The U.S. Special Representative for Afghanistan, Thomas West, rejected the Taliban’s request in a series of revealing tweets. West’s remarks effectively admitted that the dire situation pre-dates the Taliban takeover and confirmed that the United States was preventing “critical” international aid from reaching Afghanistan as retribution for the Taliban’s military success, while recognizing that Afghanistan’s “economy [is] enormously dependent on aid, including for basic services.”
Further, in a fashion typical of bourgeois idealism, which values words and appearances over substance and material reality, West condescendingly lectured the Taliban that “[l]egitmacy and support must be earned” and confirmed that the United States would consider lifting the murderous sanctions if the Taliban only learned to “respect the rights of minorities, women and girls.”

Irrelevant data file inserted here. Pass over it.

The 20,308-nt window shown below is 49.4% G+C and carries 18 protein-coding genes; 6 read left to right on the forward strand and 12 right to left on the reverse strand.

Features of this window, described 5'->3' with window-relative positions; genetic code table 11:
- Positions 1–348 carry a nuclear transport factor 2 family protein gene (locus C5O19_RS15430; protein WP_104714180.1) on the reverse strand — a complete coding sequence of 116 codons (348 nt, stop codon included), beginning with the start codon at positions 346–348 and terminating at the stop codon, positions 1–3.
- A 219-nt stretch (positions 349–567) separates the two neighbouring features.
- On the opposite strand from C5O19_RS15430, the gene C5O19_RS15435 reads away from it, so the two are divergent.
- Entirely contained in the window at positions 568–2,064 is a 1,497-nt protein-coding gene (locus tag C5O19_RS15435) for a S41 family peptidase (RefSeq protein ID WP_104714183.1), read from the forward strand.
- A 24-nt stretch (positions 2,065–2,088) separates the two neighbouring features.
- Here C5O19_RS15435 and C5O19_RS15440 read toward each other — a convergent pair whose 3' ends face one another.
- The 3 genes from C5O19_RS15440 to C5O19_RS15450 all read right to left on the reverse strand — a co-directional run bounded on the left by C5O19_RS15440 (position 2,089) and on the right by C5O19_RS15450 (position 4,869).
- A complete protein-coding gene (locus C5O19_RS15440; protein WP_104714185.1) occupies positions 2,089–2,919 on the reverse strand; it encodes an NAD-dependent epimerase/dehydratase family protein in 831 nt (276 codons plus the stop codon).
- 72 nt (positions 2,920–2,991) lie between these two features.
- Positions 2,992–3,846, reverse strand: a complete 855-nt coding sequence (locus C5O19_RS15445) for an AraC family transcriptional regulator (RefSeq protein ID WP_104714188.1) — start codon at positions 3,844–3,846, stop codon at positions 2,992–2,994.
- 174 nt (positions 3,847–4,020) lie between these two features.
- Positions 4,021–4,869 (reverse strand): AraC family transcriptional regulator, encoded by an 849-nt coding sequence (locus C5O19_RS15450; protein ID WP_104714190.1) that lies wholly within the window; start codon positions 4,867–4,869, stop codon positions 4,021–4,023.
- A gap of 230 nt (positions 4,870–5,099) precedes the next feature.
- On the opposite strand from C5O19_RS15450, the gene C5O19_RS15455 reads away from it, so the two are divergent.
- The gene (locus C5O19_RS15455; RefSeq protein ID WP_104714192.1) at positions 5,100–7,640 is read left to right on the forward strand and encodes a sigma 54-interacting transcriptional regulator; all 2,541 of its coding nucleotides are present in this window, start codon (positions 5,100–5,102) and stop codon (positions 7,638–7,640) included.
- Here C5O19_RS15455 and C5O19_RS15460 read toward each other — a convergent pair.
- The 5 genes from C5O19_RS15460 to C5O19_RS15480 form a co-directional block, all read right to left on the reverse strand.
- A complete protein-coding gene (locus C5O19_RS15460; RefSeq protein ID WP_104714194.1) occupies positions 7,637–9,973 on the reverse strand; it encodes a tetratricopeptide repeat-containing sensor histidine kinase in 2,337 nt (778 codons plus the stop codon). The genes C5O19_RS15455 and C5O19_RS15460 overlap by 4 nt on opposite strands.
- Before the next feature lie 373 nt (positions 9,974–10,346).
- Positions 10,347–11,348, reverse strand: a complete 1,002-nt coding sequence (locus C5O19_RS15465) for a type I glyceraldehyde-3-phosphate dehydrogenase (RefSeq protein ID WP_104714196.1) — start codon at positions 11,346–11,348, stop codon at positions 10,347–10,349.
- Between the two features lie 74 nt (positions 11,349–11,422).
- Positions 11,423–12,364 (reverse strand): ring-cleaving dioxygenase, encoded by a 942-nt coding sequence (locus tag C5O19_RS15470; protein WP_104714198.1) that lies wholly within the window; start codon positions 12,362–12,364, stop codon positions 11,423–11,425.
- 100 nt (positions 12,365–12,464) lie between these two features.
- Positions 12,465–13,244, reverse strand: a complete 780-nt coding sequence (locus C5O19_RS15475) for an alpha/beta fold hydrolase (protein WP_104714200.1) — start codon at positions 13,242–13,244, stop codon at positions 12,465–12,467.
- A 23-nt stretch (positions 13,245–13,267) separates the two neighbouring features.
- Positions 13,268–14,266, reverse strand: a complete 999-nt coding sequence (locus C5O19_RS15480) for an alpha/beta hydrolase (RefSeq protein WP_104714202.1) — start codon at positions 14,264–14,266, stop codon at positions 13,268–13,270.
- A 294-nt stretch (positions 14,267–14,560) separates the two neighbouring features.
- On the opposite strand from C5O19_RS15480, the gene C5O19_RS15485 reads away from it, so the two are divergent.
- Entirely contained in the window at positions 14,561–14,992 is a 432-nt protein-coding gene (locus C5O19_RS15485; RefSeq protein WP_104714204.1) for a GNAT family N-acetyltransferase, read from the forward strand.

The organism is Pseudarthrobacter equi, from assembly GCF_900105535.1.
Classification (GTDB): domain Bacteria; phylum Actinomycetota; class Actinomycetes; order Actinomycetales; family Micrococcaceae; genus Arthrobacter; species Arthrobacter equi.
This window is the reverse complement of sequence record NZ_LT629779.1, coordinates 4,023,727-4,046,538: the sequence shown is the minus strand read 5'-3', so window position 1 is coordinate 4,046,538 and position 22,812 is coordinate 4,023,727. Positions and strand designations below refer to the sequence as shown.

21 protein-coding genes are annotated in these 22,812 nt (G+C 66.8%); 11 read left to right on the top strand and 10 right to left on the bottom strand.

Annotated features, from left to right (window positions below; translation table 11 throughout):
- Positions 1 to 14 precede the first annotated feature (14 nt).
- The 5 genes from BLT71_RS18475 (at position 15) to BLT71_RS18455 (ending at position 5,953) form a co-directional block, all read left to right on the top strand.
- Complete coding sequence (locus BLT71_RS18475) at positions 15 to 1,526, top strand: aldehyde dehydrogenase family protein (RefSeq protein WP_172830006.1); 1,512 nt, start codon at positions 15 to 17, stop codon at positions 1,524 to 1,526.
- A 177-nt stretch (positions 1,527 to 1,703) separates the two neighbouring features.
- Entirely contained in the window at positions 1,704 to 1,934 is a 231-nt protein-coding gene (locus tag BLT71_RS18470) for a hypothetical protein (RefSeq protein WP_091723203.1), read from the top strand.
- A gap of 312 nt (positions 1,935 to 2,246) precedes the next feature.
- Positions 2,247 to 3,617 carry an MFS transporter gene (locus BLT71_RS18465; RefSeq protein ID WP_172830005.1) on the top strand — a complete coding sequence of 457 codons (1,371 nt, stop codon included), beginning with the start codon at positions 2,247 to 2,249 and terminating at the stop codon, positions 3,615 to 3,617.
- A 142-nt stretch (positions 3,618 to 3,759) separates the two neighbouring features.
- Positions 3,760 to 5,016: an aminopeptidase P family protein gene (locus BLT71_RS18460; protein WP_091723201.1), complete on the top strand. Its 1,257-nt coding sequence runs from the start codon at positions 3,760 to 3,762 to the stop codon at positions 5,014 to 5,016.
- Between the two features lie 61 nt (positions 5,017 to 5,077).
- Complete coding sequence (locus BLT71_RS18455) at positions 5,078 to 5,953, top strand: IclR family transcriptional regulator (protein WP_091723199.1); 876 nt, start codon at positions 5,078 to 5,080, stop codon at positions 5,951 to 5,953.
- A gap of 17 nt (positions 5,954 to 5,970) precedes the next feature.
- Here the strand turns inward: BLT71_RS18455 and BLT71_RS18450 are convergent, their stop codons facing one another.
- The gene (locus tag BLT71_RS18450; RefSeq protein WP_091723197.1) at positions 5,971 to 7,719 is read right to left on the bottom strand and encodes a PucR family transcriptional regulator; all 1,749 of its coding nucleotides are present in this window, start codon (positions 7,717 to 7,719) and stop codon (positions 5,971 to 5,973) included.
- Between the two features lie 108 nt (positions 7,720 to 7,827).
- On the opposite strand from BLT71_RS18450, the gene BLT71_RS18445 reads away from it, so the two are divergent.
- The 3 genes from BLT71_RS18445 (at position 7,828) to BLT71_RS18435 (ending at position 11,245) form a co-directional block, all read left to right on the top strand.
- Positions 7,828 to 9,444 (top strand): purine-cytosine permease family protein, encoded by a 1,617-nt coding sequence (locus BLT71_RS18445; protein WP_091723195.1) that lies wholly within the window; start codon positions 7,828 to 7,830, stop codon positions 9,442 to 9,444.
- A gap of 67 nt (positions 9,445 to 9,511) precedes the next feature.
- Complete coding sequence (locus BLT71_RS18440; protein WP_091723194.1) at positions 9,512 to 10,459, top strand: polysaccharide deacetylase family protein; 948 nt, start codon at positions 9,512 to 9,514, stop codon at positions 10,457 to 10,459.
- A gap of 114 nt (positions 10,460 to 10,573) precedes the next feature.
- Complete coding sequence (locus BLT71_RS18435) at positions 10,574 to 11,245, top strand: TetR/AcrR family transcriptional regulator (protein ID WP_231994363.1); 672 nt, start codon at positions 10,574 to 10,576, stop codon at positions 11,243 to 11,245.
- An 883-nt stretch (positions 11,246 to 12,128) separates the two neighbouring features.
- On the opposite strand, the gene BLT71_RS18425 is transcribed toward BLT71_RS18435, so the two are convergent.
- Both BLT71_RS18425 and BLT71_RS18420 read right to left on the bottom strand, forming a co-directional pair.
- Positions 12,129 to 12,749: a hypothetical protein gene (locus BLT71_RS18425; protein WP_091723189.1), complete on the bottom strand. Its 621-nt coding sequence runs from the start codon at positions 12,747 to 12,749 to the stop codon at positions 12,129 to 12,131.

The irony of Washington’s position of respecting humanitarian rights by denying humanitarian aid was not lost on Muttaqi, who, in response to West’s tweets, questioned the tortured logic: “The U.S. froze our assets and then told us that it will provide us humanitarian aid. What does it mean?” Muttaqi reiterated the demand to release Afghanistan’s assets: “The assets should be freed immediately. The Americans don’t have any military front with us now. What is the reason for freezing the assets? The assets don’t belong to the Mujahideen (Islamic Emirate) but to the people of Afghanistan.”